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The Odyssey Book 16

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Rowan C

on 3 December 2013

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Transcript of The Odyssey Book 16

Book XVI- Father and Son
Homer's The Odyssey

Plot Synopsis
When Telemakhos reaches Eumaios’s home, he sees a strange man talking with Eumaios. After Eumaios leaves his house to tell Penelope that Telemakhos has returned, the stranger reveals himself as Odysseus, and he rejoices with his son. Odysseus tells Telemakhos a little about his journey and begins to formulate a surprise attack on the suitors, which includes Odysseus dressing up as a beggar.
Figurative Language
The Preservation of Love
Restoration of Honor Through Revenge
The Affect of Separation
Appearance vs. Reality
The True Meaning of Family
"If son of mine you are and blood of mine"(XVI, 359)
Penelope and the Suitors
Plot Synopsis
Meanwhile, before Eumaios has a chance to tell Penelope of his son’s return, a messenger tells the suitors that Telemakhos is returning to the palace. Antinoos, moreover, proposes to kill Telemachus before he can expose the suitor’s lewd actions. However, Amphinomus persuades the suitors to wait for a message from the gods before making any hasty moves.
Epic Simile
"Salt tears rose from the wells of longing in both men, and cries burst from both as keen and fluttering as those of the great taloned hawk, whose nestlings farmers take before they fly" (XVI, 255)
" the noble and enduring man Odysseus" (XVI, 106, 219)

"Odysseus who had borne the barren sea" (XVI, 267)

"that young pup Telemakhos" (XVI, 416)

"Athena Hope of Soldiers" (XVI, 246)

"Penelope the Wise" (XVI, 497)
"let your ribs cage up your springing heart" (XVI, 325)
Important Quotes
This simile compares hawks who have their babies taken from them to the feelings Odysseus and Telemakhos have for each other. Odysseus was absent for all of Telemakhos' life leaving a hole that could not be replaced. Odysseus also feels the pain of not seeing his son grow up. However, both are now overjoyed to be reunited and cannot stop the tears.
Odysseus vs. Telemakhos
"the hero" (XVI, 316)
name means "he who gives or receives pain"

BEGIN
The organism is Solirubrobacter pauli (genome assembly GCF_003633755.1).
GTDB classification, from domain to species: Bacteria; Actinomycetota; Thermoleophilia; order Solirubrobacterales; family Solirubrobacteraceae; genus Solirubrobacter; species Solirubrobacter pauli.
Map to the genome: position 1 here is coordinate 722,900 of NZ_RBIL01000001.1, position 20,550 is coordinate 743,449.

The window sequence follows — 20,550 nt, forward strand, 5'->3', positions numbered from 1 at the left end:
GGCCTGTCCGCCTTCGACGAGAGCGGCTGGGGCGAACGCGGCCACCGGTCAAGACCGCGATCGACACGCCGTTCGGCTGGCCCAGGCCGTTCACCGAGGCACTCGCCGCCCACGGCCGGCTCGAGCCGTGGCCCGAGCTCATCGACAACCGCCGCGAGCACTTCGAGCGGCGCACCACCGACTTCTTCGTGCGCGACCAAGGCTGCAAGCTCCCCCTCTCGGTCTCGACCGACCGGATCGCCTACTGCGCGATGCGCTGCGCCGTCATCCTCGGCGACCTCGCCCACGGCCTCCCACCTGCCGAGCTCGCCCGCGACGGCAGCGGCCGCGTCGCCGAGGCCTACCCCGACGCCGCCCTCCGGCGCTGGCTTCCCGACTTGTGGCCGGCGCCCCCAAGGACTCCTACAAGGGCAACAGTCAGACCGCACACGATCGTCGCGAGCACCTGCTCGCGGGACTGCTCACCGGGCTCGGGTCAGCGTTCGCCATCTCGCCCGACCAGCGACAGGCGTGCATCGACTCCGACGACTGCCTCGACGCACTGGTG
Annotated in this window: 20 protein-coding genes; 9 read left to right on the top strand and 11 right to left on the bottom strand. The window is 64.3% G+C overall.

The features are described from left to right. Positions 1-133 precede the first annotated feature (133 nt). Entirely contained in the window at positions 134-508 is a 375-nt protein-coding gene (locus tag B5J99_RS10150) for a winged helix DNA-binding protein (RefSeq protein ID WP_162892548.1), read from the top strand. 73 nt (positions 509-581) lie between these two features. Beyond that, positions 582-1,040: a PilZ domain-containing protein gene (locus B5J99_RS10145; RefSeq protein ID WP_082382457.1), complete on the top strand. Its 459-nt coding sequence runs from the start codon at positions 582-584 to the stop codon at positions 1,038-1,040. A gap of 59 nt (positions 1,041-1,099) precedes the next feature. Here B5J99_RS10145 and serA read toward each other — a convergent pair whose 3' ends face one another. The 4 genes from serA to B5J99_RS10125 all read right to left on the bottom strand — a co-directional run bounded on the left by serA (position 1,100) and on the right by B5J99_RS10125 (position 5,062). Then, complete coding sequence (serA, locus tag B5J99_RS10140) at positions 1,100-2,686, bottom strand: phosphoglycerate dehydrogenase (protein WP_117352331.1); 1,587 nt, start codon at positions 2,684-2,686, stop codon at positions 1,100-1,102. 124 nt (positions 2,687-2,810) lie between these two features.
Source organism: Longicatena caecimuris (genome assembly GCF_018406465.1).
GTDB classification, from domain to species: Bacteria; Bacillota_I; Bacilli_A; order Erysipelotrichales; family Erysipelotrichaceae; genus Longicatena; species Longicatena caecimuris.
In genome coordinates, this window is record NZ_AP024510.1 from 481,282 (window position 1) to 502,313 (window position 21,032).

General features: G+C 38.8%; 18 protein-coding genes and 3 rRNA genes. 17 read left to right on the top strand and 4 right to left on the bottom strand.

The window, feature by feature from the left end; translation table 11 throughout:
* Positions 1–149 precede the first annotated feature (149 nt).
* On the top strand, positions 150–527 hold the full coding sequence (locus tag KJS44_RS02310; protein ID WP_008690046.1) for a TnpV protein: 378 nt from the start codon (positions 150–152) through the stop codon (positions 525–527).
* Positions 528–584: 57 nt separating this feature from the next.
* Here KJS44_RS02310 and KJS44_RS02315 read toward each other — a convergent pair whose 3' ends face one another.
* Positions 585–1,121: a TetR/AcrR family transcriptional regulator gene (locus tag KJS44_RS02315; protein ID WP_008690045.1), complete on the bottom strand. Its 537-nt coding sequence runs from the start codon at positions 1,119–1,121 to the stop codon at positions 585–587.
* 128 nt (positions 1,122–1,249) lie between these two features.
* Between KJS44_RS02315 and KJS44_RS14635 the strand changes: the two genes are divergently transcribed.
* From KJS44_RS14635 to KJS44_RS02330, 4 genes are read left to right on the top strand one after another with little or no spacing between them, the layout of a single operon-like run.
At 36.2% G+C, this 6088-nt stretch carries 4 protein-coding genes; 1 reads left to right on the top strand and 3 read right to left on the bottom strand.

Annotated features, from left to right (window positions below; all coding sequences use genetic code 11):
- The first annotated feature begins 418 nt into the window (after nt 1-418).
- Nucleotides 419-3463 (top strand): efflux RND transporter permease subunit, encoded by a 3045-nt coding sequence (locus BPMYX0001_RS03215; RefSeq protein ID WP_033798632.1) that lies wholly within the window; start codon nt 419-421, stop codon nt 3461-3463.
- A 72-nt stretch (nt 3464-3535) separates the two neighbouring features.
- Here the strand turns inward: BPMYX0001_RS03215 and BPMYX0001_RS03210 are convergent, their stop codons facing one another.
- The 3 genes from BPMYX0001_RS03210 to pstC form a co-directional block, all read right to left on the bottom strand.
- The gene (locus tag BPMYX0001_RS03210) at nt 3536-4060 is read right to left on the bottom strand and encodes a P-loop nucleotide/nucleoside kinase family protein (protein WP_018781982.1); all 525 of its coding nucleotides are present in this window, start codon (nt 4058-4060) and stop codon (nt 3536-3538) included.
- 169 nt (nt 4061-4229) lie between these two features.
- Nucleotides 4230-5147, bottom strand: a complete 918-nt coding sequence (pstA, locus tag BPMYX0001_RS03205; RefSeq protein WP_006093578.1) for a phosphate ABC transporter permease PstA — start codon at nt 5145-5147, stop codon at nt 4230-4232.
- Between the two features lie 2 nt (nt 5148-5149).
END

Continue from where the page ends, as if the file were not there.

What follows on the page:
inexperienced and untrained in battle
"Clearheaded Telemakhos" (XVI, 311)
more cautious
name means "far from battle"

look alike
respect and in good favor of the Gods
plan to kill suitors
emotional when they meet each other

" she tipped her golden wand upon the man,
making his cloak pure white and the knit tunic fresh around him. Lithe and young she made him, ruddy with sun, his jawline clean, the beard no longer grew upon his chin. And she withdrew when she had done" (XVI, 202).
This quote symbolizes Odysseus' return to power, strength, and the appearance of a hero. He is reinstating himself as king of Ithaca and planning revenge on the suitors. Athena's transformation of him is symbolic of his renewal both physically and in his return home, a significant turning point in the story.
"You cannot be my father Odysseus! Meddling spirits conceived this trick to twist the knife in me...!"(XV1, 228-230)
Telemakhos is still skeptical of things. He is surprised to see his father. Telemakhos' spirits are being twisted-never felt so shocked. The knife Telemakhos speaks of is symbolic of the pain he feels at having grown up without a father. He believes that Odysseus is a fake sent to reopen the wounds.
"If my heart were as young as yours, if I were
son to Odysseus, or the man himself,
I'd rather have my head cut from my shoulders
by some slashing adversary, if I
brought no hurt open that crew! ...
better, I say to die at home in battle
than see these insupportable things, day after day" (XVI, 119-126)
This quote first shows foreshadowing to Telemakhos that it really is Odysseus in disguise. Odysseus is then trying to encourage Telemakhos to rise up against the suitors and restore his honor. Odysseus says he would rather die than live with the horrible acts of the suitors and the violation of the hospitality code.
"that man does not exist, nor will, who dares
lay hands upon your son Telemakhos,
while I live, walk the earth, and use my eyes,
The man's life blood, I swear,
will spurt and run out black around my lancehead!" (XVI, 533-537)
Eurymakhos blatantly lies to Penelope who has realized that the suitors want to kill her son. He swears that he will protect Telemakhos, further showing his low character and putting him in ill favor of the gods.
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